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Discussion papers
https://doi.org/10.5194/essd-2019-138
© Author(s) 2019. This work is distributed under
the Creative Commons Attribution 4.0 License.
https://doi.org/10.5194/essd-2019-138
© Author(s) 2019. This work is distributed under
the Creative Commons Attribution 4.0 License.

Submitted as: data description paper 07 Oct 2019

Submitted as: data description paper | 07 Oct 2019

Review status
This discussion paper is a preprint. It is a manuscript under review for the journal Earth System Science Data (ESSD).

A pan-African high-resolution drought index dataset

Jian Peng1,2, Simon Dadson1, Feyera Hirpa1, Ellen Dyer1, Thomas Lees1, Diego G. Miralles3, Sergio M. Vicente-Serrano4, and Chris Funk5,6 Jian Peng et al.
  • 1School of Geography and the Environment, University of Oxford, OX1 3QY Oxford, UK
  • 2Max Planck Institute for Meteorology, Hamburg, Germany
  • 3Laboratory of Hydrology and Water Management, Ghent University, Ghent, Belgium
  • 4Instituto Pirenaico de Ecología, Consejo Superior de Investigaciones Científicas (IPE-CSIC) Zaragoza, Spain
  • 5U.S. Geological Survey, Earth Resources Observation and Science Center, Sioux Falls, South Dakota, USA
  • 6Santa Barbara Climate Hazards Center, University of California, USA

Abstract. Droughts in Africa cause severe problems such as crop failure, food shortages, famine, epidemics and even mass migration. To minimize the effects of drought on water and food security over Africa, a high-resolution drought dataset is essential to establish robust drought hazard probabilities and to assess drought vulnerability considering a multi- and cross-sectorial perspective that includes crops, hydrological systems, rangeland, and environmental systems. Such assessments are essential for policy makers, their advisors, and other stakeholders to respond to the pressing humanitarian issues caused by these environmental hazards. In this study, a high spatial resolution Standardized Precipitation-Evapotranspiration Index (SPEI) drought dataset is presented to support these assessments. We compute historical SPEI data based on Climate Hazards group InfraRed Precipitation with Station data (CHIRPS) precipitation estimates and Global Land Evaporation Amsterdam Model (GLEAM) potential evaporation estimates. The high resolution SPEI dataset (SPEI-HR) presented here spans from 1981 to 2016 (36 years) with 5 km spatial resolution over the whole Africa. To facilitate the diagnosis of droughts of different durations, accumulation periods from 1 to 48 months are provided. The quality of the resulting dataset was compared with coarse-resolution SPEI based on Climatic Research Unit (CRU) Time-Series (TS) datasets, and Normalized Difference Vegetation Index (NDVI) calculated from the Global Inventory Monitoring and Modeling System (GIMMS) project, as well as with root zone soil moisture modelled by GLEAM. Agreement found between coarse resolution SPEI from CRU TS (SPEI-CRU) and the developed SPEI-HR provides confidence in the estimation of temporal and spatial variability of droughts in Africa with SPEI-HR. In addition, agreement of SPEI-HR versus NDVI and root zone soil moisture – with average correlation coefficient (R) of 0.54 and 0.77, respectively – further implies that SPEI-HR can provide valuable information to study drought-related processes and societal impacts at sub-basin and district scales in Africa. The dataset is archived in Centre for Environmental Data Analysis (CEDA) with link: https://doi.org/10.5285/bbdfd09a04304158b366777eba0d2aeb (Peng et al., 2019a)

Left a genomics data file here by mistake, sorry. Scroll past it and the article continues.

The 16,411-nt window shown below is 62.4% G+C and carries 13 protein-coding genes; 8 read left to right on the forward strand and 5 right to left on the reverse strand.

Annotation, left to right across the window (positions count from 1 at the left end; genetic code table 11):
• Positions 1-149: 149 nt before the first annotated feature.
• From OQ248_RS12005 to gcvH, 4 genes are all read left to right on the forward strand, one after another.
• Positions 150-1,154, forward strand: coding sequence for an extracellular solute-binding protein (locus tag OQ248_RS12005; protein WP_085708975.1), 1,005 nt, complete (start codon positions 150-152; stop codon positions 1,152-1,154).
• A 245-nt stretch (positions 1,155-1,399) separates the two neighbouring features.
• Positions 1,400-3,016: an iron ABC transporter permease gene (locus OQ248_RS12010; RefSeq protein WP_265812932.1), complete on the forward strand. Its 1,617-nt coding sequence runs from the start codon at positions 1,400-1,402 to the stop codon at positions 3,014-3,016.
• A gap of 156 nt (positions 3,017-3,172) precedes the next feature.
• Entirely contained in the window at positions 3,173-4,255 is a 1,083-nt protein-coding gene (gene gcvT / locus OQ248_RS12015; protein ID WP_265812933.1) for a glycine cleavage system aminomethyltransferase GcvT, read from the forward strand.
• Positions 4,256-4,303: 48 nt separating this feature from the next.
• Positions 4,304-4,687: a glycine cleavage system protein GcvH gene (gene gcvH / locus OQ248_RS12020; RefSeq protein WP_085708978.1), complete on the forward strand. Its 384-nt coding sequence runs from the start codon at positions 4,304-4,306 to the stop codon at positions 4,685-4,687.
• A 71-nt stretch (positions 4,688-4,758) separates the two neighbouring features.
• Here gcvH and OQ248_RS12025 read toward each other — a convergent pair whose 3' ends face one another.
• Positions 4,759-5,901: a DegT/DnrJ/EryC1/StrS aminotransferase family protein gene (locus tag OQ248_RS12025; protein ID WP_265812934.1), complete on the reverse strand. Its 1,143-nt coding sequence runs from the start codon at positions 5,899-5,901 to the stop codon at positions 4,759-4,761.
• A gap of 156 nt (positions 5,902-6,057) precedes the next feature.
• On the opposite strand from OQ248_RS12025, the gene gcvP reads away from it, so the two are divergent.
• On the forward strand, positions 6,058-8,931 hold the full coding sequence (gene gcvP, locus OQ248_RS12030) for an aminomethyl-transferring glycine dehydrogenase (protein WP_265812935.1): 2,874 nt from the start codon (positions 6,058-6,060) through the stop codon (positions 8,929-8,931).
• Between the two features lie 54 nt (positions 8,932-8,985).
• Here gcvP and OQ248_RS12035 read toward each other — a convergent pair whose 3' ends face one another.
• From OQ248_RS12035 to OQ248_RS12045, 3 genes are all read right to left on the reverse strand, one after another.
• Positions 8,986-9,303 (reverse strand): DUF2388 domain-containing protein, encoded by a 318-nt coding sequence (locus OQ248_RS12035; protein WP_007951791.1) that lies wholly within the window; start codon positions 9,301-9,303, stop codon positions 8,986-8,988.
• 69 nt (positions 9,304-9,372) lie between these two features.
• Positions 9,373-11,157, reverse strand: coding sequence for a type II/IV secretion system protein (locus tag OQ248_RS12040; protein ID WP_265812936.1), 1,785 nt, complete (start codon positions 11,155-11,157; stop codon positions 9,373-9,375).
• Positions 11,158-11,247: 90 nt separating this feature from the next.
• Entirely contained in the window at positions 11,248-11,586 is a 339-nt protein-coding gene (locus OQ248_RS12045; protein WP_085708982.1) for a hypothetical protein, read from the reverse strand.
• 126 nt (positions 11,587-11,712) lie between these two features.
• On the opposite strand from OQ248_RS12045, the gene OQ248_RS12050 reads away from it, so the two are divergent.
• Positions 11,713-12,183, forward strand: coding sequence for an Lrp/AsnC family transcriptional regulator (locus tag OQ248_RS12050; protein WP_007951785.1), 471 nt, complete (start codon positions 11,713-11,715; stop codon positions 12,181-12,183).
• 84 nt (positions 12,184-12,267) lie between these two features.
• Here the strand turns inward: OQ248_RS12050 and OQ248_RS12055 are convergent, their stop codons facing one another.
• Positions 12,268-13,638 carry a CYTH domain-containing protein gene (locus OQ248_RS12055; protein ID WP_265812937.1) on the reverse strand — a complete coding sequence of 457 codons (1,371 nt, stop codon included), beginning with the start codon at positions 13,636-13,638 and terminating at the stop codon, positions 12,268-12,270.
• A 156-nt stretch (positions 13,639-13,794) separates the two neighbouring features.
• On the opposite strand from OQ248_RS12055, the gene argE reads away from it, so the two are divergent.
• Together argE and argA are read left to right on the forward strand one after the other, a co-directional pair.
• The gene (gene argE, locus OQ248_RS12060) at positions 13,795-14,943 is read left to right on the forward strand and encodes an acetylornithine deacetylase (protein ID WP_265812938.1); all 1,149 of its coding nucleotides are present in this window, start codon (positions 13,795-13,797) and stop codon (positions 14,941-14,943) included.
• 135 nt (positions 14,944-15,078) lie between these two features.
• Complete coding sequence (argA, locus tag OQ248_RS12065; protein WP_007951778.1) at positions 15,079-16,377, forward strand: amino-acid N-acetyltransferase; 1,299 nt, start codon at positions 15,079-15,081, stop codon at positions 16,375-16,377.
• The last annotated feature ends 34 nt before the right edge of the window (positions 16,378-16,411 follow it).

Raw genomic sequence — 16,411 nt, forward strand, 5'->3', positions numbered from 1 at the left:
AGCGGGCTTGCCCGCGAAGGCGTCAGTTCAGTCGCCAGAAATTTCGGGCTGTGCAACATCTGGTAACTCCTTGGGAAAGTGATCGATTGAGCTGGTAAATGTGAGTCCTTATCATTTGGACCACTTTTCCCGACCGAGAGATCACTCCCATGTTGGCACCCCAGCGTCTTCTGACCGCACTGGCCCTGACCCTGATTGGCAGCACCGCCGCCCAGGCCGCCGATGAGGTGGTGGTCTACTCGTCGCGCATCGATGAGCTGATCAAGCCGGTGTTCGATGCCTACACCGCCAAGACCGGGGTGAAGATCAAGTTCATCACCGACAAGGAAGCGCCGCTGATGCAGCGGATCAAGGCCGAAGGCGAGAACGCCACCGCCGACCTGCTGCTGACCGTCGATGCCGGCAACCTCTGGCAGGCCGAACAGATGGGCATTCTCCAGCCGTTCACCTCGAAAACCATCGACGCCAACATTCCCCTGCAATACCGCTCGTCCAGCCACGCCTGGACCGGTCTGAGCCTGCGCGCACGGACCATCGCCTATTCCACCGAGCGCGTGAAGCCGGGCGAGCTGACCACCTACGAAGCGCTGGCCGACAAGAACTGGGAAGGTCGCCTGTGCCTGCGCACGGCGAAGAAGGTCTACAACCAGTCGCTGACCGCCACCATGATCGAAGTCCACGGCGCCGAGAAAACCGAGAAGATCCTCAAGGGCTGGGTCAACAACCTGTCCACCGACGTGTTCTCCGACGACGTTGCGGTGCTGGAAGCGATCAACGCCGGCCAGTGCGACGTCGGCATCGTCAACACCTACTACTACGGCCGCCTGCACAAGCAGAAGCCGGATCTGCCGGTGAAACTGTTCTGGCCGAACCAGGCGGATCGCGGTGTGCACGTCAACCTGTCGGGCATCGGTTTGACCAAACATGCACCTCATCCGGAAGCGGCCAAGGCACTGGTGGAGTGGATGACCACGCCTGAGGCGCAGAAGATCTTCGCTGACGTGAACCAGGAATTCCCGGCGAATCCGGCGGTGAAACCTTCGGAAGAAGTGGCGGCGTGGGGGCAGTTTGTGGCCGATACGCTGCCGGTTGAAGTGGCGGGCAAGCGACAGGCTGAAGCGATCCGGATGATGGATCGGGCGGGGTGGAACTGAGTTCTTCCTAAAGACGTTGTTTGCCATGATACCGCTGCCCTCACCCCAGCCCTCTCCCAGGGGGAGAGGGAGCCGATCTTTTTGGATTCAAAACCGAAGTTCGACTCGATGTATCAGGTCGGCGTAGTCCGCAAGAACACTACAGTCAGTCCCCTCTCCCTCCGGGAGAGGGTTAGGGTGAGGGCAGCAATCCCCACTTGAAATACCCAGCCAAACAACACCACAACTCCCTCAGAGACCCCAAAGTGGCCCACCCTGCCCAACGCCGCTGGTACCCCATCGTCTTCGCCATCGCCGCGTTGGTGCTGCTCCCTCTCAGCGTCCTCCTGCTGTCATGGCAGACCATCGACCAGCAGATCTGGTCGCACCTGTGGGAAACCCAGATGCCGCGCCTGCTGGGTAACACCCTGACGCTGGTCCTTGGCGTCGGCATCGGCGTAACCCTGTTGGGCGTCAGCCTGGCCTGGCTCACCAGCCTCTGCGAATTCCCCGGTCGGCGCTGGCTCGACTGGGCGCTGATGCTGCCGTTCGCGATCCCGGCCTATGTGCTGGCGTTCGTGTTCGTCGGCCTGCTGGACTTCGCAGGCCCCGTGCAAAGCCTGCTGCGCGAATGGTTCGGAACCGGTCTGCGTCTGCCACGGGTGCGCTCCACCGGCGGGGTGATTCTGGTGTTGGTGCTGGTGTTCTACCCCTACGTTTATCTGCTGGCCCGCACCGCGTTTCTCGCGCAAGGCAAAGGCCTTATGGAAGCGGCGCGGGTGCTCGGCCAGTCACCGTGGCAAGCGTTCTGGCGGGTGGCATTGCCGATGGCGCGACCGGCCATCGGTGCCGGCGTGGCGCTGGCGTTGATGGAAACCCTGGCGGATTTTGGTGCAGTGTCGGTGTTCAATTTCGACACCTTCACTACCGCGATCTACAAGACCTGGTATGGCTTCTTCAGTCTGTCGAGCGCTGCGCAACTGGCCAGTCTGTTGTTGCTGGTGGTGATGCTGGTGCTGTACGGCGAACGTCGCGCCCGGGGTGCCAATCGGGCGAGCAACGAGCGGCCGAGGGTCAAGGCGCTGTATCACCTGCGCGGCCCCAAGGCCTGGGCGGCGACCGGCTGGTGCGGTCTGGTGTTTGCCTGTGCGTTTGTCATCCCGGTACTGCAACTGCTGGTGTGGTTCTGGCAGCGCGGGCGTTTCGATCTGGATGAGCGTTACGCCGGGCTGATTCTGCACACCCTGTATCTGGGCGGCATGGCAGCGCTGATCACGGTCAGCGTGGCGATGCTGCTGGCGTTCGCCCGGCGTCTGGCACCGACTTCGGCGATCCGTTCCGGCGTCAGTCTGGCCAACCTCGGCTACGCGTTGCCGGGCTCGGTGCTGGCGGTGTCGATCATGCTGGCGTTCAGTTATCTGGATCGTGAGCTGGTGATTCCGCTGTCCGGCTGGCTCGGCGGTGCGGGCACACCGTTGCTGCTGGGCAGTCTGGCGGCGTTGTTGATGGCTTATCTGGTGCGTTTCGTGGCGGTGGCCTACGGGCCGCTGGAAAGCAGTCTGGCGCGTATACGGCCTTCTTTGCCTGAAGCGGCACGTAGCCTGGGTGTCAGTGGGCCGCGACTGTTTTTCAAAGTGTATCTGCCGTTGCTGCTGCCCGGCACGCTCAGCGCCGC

Jian Peng et al.
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Jian Peng et al.
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High resolution Standardized Precipitation Evapotranspiration Index (SPEI) dataset for Africa J. Peng, S. Dadson, F. Hirpa, E. Dyer, T. Lees, D. G. Miralles, S. M. V.-S. Vicente-Serrano, and C. Funk https://doi.org/10.5285/bbdfd09a04304158b366777eba0d2aeb

Jian Peng et al.
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Short summary
Africa has been severely influenced by intense drought events, which has led to crop failure, food shortages, famine, epidemics and even mass migration. The current study developed a high spatial resolution drought dataset entirely from satellite-based products. The dataset has been comprehensively inter-compared with other drought indicators and may contribute to an improved characterization of drought risk and vulnerability, and minimize its impact on water and food security over Africa.
Africa has been severely influenced by intense drought events, which has led to crop failure,...
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